LOS ANGELES-Real estate crowdfunding websites are plentiful, and with the SEC’s recent lifting of the ban on general solicitation of funds, potential investors and real estate operators may find themselves inundated with pleas for their business from these platforms. GlobeSt.com spoke with David Manshoory, CEO and founder of Asset Avenue, who gave us these five questions to ask when evaluating crowdfunding sites, from the perspective of both real estate operators trying to raise funds for a project and the investors looking for deals.
- Is there transparency in the site’s previous deals? From the operator perspective, you should be able see all the details about past deals when you register on the site. Many players will hide these details after a deal is funded, but you should be able to see them. Trust is important, or you lose investors. From the investor perspective, not every accredited investor is sophisticated, so the information should be readily available to them. If there is something to hide, you should know about it.
- Is the company being honest with its numbers? Some sites will say they’ve funded a certain size deal, but they actually didn’t raise all the funds for that deal themselves. “Real estate is a long-term play, and every significant industry player who has lasted through downturns has built a track record on honesty and transparency,” says Manshoory. “It’s important for operators and investors to question the validity of the numbers being presented to them.”
- Do the team and founders have significant real estate industry experience? “I’ve spoken with over a couple dozen real estate operators who are hesitant about working with a lot of the crowdfunding companies now because the founders haven’t been part of the industry like they have,” says Manshoory. “You can’t just be a Web person and just show up. Proven real estate operators want to work with people who they’re comfortable with, have been with them a long time and are passionate about the industry.” Also, investors should look for a company with real estate experience that knows how to separate the good apples from the bad.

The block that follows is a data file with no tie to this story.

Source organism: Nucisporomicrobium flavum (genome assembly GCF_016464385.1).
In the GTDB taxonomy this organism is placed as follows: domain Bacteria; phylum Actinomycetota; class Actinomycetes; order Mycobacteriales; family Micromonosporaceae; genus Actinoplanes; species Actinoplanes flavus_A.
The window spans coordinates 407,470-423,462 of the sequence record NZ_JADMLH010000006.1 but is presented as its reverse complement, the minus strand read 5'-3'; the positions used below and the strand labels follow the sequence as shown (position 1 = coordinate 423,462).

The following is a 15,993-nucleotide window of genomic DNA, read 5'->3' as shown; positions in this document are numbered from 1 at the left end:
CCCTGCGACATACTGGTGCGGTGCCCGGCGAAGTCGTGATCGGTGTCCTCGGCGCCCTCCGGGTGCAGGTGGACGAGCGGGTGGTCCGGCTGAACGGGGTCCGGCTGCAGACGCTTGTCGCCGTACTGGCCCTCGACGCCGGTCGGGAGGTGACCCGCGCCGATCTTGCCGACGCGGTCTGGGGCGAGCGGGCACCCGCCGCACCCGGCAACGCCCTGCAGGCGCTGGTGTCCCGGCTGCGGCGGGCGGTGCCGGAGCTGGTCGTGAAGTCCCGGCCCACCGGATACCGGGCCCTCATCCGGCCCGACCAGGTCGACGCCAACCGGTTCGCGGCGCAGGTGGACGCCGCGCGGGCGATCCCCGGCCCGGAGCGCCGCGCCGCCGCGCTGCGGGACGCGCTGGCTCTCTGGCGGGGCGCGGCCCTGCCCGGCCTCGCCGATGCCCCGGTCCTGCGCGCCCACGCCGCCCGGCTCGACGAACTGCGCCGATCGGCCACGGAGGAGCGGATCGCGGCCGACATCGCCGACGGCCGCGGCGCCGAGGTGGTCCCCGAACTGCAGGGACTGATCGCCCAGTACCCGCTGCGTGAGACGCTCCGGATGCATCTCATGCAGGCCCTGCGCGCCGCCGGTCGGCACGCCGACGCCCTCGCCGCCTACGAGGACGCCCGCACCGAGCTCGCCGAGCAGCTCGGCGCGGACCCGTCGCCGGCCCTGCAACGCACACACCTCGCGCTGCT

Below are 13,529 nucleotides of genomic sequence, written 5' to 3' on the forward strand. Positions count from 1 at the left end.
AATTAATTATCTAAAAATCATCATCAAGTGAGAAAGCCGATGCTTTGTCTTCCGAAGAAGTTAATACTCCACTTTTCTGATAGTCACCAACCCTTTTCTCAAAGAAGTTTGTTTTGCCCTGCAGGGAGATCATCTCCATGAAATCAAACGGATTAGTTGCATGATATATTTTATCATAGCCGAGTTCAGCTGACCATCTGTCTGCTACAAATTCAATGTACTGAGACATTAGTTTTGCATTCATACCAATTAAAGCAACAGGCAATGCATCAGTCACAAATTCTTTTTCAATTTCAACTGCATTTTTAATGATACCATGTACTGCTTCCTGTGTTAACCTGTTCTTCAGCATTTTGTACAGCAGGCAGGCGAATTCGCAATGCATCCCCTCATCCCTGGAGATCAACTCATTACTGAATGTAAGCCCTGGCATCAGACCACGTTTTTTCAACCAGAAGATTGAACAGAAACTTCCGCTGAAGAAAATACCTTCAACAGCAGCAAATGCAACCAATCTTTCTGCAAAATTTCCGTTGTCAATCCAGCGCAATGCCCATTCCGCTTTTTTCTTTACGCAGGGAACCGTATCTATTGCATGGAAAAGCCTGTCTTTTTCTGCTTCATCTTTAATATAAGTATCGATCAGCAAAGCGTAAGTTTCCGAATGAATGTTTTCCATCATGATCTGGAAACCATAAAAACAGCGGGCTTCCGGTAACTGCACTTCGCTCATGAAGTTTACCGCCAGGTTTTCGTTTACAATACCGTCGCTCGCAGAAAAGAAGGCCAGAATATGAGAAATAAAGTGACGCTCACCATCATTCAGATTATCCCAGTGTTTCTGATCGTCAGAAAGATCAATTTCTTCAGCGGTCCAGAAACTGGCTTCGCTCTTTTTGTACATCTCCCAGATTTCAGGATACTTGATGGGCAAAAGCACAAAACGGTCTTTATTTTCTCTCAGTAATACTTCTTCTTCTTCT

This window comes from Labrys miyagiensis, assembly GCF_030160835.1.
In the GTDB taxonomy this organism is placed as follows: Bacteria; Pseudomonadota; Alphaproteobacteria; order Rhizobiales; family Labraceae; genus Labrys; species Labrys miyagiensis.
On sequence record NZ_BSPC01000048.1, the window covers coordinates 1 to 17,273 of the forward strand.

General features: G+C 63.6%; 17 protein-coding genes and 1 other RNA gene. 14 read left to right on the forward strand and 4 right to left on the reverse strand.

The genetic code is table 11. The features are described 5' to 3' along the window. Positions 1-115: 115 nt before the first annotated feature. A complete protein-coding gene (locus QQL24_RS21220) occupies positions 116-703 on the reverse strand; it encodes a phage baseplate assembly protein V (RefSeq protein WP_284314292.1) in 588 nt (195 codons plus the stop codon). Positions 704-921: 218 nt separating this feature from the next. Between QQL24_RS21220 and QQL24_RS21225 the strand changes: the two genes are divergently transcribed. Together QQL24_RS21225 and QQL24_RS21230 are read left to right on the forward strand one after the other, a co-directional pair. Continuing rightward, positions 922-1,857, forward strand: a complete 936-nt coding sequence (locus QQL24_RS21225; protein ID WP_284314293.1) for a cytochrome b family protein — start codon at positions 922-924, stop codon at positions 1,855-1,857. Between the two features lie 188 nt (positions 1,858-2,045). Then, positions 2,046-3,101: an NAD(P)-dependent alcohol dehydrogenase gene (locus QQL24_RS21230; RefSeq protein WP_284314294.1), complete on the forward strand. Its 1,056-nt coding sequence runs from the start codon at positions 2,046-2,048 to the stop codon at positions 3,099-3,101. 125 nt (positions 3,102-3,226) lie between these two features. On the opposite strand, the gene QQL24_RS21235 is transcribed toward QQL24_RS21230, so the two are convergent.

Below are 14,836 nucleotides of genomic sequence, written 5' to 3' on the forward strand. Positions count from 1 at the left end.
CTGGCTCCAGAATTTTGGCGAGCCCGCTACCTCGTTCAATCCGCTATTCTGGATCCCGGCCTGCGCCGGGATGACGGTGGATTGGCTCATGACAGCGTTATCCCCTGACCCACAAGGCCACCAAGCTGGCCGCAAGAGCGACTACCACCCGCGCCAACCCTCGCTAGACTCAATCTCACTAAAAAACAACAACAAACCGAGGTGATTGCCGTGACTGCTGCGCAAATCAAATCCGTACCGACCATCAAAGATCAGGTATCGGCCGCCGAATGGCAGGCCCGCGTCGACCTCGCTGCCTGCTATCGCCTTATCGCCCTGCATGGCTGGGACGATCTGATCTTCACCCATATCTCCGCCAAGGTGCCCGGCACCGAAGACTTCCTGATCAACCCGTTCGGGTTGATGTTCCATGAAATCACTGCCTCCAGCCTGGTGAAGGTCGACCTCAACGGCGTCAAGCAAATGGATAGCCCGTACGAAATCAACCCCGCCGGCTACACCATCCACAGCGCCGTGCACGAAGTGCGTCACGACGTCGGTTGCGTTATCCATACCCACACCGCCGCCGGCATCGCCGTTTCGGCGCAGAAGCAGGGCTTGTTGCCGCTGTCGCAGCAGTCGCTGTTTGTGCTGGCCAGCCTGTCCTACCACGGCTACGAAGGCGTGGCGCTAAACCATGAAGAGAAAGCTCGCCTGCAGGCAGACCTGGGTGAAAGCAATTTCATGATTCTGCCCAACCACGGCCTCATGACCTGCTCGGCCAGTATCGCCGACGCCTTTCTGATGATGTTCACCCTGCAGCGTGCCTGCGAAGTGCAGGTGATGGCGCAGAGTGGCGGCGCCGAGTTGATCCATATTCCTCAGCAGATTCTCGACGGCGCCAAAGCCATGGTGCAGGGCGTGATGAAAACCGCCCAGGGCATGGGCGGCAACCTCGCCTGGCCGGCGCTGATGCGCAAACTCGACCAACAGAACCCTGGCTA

- Are they primarily a commercial or a residential real estate company? Real estate operators who are raising money for residential deals should look for a company with primarily residential real estate experience, and vice versa for commercial deals. They are more likely to raise money on sites that focus on the proper asset class for that deal. In addition, investors interested in commercial deals should go with sites that focus on those deals, and vice versa.
- Is the site compliant with SEC regulations? If a site is in violation of SEC regulations, the SEC can unwind deals on that site, which can be devastating to an operator. “Operators should educate themselves on how the platform is complying with SEC regulations in terms of verifying investor accreditation,” says Manshoory. “Once you raise money from a crowdfunding platform, you are attached by the hip to that platform until the property is sold.” For investors, a site that is not SEC compliant can wreak havoc with investments and cause financial and legal turmoil, he adds. “Make sure you’re walking into a deal where all the i’s are dotted and the t’s are crossed. Crowdfunding companies need to educate people about how they’re complying with 506(b) and 506(c). What it really comes down to is the company giving you enough upfront information to make sure your money is safe in accordance with SEC compliance.”